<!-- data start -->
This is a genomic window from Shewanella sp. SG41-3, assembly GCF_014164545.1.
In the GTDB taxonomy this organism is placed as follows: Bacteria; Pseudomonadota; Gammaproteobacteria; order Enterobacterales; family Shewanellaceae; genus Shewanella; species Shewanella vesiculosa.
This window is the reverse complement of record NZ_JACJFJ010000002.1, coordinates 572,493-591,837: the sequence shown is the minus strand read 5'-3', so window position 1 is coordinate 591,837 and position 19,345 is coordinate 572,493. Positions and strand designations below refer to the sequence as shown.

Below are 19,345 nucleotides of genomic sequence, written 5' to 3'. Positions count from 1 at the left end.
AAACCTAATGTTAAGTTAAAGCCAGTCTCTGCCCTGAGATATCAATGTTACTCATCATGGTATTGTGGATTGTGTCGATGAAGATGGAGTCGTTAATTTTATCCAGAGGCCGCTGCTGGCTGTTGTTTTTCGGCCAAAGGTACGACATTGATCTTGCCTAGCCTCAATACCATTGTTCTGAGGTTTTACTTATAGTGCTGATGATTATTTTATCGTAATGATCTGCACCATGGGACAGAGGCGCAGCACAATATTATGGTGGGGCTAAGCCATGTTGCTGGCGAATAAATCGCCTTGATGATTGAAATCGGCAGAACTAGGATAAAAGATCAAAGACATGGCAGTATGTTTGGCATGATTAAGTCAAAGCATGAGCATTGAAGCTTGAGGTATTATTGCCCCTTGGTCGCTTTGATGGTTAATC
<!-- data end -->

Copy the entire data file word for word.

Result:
This is a genomic window from Shewanella sp. SG41-3, assembly GCF_014164545.1.
In the GTDB taxonomy this organism is placed as follows: Bacteria; Pseudomonadota; Gammaproteobacteria; order Enterobacterales; family Shewanellaceae; genus Shewanella; species Shewanella vesiculosa.
This window is the reverse complement of record NZ_JACJFJ010000002.1, coordinates 572,493-591,837: the sequence shown is the minus strand read 5'-3', so window position 1 is coordinate 591,837 and position 19,345 is coordinate 572,493. Positions and strand designations below refer to the sequence as shown.

Below are 19,345 nucleotides of genomic sequence, written 5' to 3'. Positions count from 1 at the left end.
AAACCTAATGTTAAGTTAAAGCCAGTCTCTGCCCTGAGATATCAATGTTACTCATCATGGTATTGTGGATTGTGTCGATGAAGATGGAGTCGTTAATTTTATCCAGAGGCCGCTGCTGGCTGTTGTTTTTCGGCCAAAGGTACGACATTGATCTTGCCTAGCCTCAATACCATTGTTCTGAGGTTTTACTTATAGTGCTGATGATTATTTTATCGTAATGATCTGCACCATGGGACAGAGGCGCAGCACAATATTATGGTGGGGCTAAGCCATGTTGCTGGCGAATAAATCGCCTTGATGATTGAAATCGGCAGAACTAGGATAAAAGATCAAAGACATGGCAGTATGTTTGGCATGATTAAGTCAAAGCATGAGCATTGAAGCTTGAGGTATTATTGCCCCTTGGTCGCTTTGATGGTTAATC